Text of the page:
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Methadone Clinic In Keene Comes Under Scrutiny

One of the ways health officials have tried to stem the growing amount of heroin and prescription opioid abuse in New Hampshire is methadone treatment. Methadone is an opioid, but given in the proper dose, it can reduce cravings without getting users high. A series of reports from theKeene Sentinel found a clinic serving the Monadnock Region may be prescribing addicts with dangerous doses of methadone, and has been operating with almost no state oversight.

Ella Nilsen, the Sentinel’s health reporter, joined All Things Considered to talk about the series.

Your investigation begins with an encounter in 2008 between a jogger, Jenna Lydon, and a driver, Addison Southwick. What happens?  

In 2008, Jenna Lydon was a graduate student at Antioch New England in Keene. She was just out for a jog one morning, and all of a sudden noticed a car coming toward her. Addison Southwick, the driver of the car, who was a methadone patient at the Keene Metro Treatment Center in Swanzea, had fallen asleep behind the wheel, and unfortunately hit Jenna Lydon and injured her quite severely.

If you’re on the right dose of methadone, you're not supposed to get tired. What are the rules around distributing methadone, and what do we know about Keene Metro’s track record on distribution?

It's tough, because there's no real standard dose for methadone. It's supposed to vary depending on how severely an individual patient may be addicted. That being said, there is a federal standard for doses that ranges between 60-120 milligrams. From what I've heard from former employees and some former patients, Keene Metro was dosing clients up to 200, sometimes up to 260 milligrams.

The Metro Treatment Center is owned by Colonial Management Group, which one person in your story calls “the McDonald’s of Methadone.” This company has faced lawsuits for similar car accidents in other states. It also operates in Concord and Manchester along with Keene. What’s the state oversight like for these facilities? 

The state oversight that I've found is very little. And that is, in part, because state officials told me that there's just no real funding on the state level to regulate these clinics. Most of what happens with regulation is done by an entity called CARF, which is an independent, nonprofit accrediting commission. A lot of the time it seems that CARF is really only going into clinics once every three years for site visits.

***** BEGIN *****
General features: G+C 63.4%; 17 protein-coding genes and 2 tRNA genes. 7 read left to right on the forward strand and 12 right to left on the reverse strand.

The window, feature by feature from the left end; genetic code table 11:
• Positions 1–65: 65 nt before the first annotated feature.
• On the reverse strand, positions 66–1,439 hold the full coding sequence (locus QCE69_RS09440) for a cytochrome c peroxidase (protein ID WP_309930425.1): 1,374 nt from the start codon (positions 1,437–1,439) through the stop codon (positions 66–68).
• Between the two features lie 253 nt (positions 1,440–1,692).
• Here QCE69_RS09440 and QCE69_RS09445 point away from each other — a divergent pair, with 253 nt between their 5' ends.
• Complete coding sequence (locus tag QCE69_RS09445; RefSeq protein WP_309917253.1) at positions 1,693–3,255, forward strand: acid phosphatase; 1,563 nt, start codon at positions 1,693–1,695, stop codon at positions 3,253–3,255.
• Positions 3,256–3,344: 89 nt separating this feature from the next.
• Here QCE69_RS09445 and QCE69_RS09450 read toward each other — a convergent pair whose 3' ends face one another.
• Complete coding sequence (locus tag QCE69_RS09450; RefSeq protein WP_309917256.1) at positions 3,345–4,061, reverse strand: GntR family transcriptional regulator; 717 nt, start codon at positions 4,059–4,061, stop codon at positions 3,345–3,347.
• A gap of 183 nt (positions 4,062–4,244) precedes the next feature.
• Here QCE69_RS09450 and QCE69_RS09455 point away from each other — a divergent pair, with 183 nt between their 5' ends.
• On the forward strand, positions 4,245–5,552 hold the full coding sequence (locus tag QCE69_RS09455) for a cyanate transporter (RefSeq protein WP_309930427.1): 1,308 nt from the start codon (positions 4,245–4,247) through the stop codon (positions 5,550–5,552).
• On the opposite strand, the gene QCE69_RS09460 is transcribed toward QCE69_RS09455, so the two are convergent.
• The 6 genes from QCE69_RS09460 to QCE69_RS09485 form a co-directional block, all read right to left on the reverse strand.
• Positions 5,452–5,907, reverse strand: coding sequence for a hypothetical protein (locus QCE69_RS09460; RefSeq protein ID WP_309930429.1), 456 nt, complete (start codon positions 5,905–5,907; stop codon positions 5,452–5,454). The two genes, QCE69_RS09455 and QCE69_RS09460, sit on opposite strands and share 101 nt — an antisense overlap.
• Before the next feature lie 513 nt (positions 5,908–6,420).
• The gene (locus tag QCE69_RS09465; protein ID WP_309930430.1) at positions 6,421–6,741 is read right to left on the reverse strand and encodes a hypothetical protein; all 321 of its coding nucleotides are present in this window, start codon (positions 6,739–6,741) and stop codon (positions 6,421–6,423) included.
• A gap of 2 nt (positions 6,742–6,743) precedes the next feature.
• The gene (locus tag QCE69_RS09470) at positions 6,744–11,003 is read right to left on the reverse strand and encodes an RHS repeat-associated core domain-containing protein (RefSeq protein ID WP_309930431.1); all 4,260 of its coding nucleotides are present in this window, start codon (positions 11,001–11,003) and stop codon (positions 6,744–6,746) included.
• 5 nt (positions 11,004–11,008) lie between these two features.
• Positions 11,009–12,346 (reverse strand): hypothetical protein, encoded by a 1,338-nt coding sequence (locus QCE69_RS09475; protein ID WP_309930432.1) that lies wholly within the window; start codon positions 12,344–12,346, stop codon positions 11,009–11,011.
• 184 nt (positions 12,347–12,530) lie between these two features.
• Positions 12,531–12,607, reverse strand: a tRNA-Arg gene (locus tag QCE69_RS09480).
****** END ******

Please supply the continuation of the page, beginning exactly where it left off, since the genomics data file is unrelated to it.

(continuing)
When you reached out to Metro Clinic, what did they have to say?

They did not return any of my phone calls or emails. At the local level, the program director for Keene Metro told me that she could not talk to me. At one point there was a community forum in Keene, and she was one of the panelists on this panel to discuss drug abuse as a community problem. She did invite any member of the community to come check out the methadone clinic. But when I went up to her after and asked if I could come to the clinic and see what it was like, she told me I could not.

Where are Jenna Lydon and Addison Southwick today, some six years after the accident?

Jenna has made a truly incredible recovery, I think. The day of the accident, her face was badly smashed on a windshield, one of her legs was very badly broken, and it took months of what she called torturous physical therapy. But she's just completed a couple of triathlons this summer, is a very active woman.

Addison Southwick told me that he is trying to make sure that he is clean. While he knows people that methadone does work for, it's not something he would ever want to go on again.

Before joining NHPR in August 2014, Jack was a freelance writer and radio reporter. His work aired on NPR, BBC, Marketplace and 99% Invisible, and he wrote for the Christian Science Monitor and Northern Woodlands.
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